NEW YORK (Oct. 6)
The National Conference on Soviet Jewry and the Union of Orthodox Jewish Congregations of America sent telegrams to Soviet officials denouncing the closing of a synagogue in the Moscow suburb of Tomilino. According to reports from Moscow, the synagogue, which has been operating for 42 years and has a congregation of 100 was closed because it has been operating unofficially without proper registration.
Harold M. Jacobs, president of the UOJO sent telegrams to Soviet Premier Leonid I. Brezhnev and to Anatoly Dobrynin. Soviet Ambassador in Washington, declaring: “On behalf of the thousands of American Orthodox synagogues and their millions of congregants, we express our pain and indignation at the outrageously contrived closing of the Tomilino Synagogue near Moscow. We demand the immediate redress of this breach of the religious rights of Jews in the Soviet Union by the prompt reopening of the Tomilino Synagogue.”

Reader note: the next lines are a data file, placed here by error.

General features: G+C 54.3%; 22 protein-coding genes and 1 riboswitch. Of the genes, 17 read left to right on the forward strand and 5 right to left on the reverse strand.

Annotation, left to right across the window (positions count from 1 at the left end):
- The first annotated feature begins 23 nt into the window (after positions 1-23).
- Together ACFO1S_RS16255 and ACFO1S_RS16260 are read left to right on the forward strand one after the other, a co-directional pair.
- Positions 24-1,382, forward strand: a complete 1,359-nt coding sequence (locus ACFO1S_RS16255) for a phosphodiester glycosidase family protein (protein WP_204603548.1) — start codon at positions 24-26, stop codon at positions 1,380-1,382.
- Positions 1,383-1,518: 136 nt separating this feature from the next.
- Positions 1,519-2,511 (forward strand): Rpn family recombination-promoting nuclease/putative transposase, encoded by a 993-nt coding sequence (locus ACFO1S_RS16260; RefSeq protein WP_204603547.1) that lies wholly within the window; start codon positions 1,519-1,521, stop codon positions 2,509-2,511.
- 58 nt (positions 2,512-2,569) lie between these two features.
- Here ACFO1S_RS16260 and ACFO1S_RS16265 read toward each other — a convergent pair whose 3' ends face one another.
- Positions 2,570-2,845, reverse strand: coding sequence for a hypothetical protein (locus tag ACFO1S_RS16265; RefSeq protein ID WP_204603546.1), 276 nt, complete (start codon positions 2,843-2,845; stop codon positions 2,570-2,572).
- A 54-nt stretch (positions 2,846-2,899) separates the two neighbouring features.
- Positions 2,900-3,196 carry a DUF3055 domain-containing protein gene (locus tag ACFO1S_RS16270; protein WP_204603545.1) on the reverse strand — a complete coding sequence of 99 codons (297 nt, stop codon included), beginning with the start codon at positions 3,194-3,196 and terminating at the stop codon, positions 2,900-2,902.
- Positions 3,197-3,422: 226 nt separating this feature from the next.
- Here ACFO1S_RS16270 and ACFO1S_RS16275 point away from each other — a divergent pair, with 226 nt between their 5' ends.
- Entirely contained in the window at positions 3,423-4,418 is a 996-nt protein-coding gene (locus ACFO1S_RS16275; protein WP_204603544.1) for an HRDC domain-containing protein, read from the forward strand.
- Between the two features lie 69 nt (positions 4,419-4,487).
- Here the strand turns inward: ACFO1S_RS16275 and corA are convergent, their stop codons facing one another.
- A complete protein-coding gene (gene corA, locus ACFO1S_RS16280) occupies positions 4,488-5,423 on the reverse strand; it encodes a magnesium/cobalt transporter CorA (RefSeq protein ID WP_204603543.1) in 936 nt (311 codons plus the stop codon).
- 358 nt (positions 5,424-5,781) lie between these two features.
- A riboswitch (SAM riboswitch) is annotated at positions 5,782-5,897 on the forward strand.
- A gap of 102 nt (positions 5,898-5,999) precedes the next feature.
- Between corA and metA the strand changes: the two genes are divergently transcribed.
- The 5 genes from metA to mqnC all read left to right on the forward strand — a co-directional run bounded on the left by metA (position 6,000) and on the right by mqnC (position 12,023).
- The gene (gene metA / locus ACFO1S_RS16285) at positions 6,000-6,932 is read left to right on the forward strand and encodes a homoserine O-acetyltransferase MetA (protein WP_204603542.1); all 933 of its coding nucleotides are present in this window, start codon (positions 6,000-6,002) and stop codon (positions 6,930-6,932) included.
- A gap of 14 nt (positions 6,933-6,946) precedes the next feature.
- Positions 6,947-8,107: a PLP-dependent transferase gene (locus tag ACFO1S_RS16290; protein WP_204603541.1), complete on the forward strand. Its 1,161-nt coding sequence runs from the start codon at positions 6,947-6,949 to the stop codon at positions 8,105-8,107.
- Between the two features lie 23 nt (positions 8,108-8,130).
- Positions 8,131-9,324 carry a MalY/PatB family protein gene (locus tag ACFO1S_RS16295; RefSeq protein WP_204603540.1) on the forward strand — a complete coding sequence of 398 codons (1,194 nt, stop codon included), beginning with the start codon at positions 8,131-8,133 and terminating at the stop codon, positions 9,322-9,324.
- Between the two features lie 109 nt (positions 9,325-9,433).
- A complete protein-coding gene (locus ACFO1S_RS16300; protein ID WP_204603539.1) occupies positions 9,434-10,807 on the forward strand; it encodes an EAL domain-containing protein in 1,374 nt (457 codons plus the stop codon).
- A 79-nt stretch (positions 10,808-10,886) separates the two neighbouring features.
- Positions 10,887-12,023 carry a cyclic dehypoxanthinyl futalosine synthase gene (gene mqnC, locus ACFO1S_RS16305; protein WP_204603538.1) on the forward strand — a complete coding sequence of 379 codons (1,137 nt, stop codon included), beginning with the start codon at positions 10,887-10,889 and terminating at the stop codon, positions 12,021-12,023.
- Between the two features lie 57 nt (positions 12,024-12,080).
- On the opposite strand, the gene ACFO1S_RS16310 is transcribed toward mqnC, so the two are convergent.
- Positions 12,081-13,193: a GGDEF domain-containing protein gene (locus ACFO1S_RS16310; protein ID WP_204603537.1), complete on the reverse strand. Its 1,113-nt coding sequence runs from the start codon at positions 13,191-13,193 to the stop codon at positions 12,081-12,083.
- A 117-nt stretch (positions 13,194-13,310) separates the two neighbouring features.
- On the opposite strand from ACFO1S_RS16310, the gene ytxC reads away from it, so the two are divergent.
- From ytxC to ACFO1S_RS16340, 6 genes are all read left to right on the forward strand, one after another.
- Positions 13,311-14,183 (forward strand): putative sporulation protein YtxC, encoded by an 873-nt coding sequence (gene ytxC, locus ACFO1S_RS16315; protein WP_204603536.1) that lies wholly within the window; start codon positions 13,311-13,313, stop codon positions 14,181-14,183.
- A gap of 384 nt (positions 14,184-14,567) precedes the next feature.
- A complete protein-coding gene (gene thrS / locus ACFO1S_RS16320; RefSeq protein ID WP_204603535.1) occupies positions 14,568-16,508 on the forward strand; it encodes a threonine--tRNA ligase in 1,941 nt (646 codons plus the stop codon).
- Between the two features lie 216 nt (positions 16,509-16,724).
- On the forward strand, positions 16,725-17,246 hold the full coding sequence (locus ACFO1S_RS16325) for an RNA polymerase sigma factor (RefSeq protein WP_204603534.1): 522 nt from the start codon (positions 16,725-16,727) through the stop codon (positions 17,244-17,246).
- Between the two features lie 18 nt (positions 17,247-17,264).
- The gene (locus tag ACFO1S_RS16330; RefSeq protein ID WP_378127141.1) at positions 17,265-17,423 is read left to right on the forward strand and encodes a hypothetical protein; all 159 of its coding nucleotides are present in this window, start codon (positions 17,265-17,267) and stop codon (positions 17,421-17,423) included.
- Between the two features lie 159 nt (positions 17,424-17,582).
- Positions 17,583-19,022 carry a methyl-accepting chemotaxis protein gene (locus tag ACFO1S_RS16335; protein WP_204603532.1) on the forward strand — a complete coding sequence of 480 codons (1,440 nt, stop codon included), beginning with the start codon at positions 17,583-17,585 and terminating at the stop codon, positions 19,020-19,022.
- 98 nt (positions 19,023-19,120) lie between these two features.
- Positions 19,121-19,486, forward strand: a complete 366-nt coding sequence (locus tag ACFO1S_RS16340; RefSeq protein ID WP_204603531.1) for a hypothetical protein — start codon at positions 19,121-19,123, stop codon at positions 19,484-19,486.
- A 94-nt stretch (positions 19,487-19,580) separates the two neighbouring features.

In a telegram to Dobrynin. a copy of which was sent to Secretary of State Henry A. Kissinger, Stanley H. Lowell, president of the NCSJ. declared: “You can’t have it both ways. The talk is of detente and improved relations, and we learn today that a synagogue, one of the few remaining left in the Soviet Union, has been arbitrarily closed….We demand not only freedom of emigration and an end to harassment but also an end to Soviet inconsistency and paradox. We demand religious freedom for our people and the reopening of the Tomilino Synagogue immediately so that Soviet Jews may observe Simhat Torah in traditional ways.”